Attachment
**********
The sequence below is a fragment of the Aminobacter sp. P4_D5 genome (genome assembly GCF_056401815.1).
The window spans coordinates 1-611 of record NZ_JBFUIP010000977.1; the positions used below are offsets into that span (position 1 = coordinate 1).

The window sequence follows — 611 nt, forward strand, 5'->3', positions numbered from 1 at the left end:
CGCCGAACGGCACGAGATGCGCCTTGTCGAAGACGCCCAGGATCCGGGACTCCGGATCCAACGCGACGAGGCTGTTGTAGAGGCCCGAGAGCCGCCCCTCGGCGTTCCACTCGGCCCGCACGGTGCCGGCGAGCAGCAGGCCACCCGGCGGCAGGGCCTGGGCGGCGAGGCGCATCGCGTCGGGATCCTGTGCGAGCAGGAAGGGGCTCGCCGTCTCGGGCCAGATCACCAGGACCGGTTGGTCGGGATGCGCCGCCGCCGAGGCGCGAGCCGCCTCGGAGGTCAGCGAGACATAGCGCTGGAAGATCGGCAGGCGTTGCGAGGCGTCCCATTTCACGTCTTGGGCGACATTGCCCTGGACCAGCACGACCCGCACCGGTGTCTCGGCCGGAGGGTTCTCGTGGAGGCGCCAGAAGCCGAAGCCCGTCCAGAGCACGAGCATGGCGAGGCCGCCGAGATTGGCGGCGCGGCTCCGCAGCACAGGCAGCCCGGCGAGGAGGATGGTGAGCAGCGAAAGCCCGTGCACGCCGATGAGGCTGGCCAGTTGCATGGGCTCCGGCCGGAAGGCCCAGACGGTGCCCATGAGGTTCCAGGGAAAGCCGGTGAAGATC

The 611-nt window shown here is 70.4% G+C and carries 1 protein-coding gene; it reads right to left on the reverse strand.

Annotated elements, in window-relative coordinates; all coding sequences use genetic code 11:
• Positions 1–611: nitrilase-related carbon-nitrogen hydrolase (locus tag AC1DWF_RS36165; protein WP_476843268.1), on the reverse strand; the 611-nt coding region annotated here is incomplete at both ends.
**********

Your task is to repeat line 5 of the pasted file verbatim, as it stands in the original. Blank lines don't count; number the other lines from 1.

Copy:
The 611-nt window shown here is 70.4% G+C and carries 1 protein-coding gene; it reads right to left on the reverse strand.